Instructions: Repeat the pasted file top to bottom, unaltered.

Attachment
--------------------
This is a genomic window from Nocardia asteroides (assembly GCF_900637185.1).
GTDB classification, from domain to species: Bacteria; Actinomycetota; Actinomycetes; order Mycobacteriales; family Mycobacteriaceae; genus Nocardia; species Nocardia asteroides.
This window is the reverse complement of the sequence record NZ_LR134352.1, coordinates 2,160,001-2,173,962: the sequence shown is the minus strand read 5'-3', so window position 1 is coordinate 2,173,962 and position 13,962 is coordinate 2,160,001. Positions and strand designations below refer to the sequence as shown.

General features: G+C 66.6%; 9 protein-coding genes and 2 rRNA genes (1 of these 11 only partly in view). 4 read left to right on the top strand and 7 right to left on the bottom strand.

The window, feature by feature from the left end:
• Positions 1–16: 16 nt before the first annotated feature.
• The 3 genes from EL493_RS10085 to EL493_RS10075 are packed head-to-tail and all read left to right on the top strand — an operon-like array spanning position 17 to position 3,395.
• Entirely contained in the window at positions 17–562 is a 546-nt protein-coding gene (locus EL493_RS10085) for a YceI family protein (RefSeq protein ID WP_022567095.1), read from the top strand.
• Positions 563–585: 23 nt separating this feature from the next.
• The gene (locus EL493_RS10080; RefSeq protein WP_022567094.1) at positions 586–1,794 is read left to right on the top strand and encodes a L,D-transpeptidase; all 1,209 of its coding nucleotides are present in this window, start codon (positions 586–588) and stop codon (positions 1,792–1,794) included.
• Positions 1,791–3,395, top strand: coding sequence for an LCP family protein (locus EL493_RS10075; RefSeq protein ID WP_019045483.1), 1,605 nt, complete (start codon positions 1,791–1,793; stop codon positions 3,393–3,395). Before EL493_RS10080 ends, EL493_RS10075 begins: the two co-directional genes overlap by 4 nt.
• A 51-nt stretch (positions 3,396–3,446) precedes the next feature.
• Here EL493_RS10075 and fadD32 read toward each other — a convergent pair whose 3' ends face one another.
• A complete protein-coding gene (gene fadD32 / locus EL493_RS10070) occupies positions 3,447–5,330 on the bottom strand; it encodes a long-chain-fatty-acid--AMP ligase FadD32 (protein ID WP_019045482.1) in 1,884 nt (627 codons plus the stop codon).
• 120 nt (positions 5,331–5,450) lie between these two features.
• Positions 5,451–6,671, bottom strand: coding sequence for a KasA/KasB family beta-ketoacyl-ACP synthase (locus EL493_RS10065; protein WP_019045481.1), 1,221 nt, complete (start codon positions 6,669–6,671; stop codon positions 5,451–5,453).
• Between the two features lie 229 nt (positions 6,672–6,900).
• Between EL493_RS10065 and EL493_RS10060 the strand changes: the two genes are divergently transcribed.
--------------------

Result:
This is a genomic window from Nocardia asteroides (assembly GCF_900637185.1).
GTDB classification, from domain to species: Bacteria; Actinomycetota; Actinomycetes; order Mycobacteriales; family Mycobacteriaceae; genus Nocardia; species Nocardia asteroides.
This window is the reverse complement of the sequence record NZ_LR134352.1, coordinates 2,160,001-2,173,962: the sequence shown is the minus strand read 5'-3', so window position 1 is coordinate 2,173,962 and position 13,962 is coordinate 2,160,001. Positions and strand designations below refer to the sequence as shown.

General features: G+C 66.6%; 9 protein-coding genes and 2 rRNA genes (1 of these 11 only partly in view). 4 read left to right on the top strand and 7 right to left on the bottom strand.

The window, feature by feature from the left end:
• Positions 1–16: 16 nt before the first annotated feature.
• The 3 genes from EL493_RS10085 to EL493_RS10075 are packed head-to-tail and all read left to right on the top strand — an operon-like array spanning position 17 to position 3,395.
• Entirely contained in the window at positions 17–562 is a 546-nt protein-coding gene (locus EL493_RS10085) for a YceI family protein (RefSeq protein ID WP_022567095.1), read from the top strand.
• Positions 563–585: 23 nt separating this feature from the next.
• The gene (locus EL493_RS10080; RefSeq protein WP_022567094.1) at positions 586–1,794 is read left to right on the top strand and encodes a L,D-transpeptidase; all 1,209 of its coding nucleotides are present in this window, start codon (positions 586–588) and stop codon (positions 1,792–1,794) included.
• Positions 1,791–3,395, top strand: coding sequence for an LCP family protein (locus EL493_RS10075; RefSeq protein ID WP_019045483.1), 1,605 nt, complete (start codon positions 1,791–1,793; stop codon positions 3,393–3,395). Before EL493_RS10080 ends, EL493_RS10075 begins: the two co-directional genes overlap by 4 nt.
• A 51-nt stretch (positions 3,396–3,446) precedes the next feature.
• Here EL493_RS10075 and fadD32 read toward each other — a convergent pair whose 3' ends face one another.
• A complete protein-coding gene (gene fadD32 / locus EL493_RS10070) occupies positions 3,447–5,330 on the bottom strand; it encodes a long-chain-fatty-acid--AMP ligase FadD32 (protein ID WP_019045482.1) in 1,884 nt (627 codons plus the stop codon).
• 120 nt (positions 5,331–5,450) lie between these two features.
• Positions 5,451–6,671, bottom strand: coding sequence for a KasA/KasB family beta-ketoacyl-ACP synthase (locus EL493_RS10065; protein WP_019045481.1), 1,221 nt, complete (start codon positions 6,669–6,671; stop codon positions 5,451–5,453).
• Between the two features lie 229 nt (positions 6,672–6,900).
• Between EL493_RS10065 and EL493_RS10060 the strand changes: the two genes are divergently transcribed.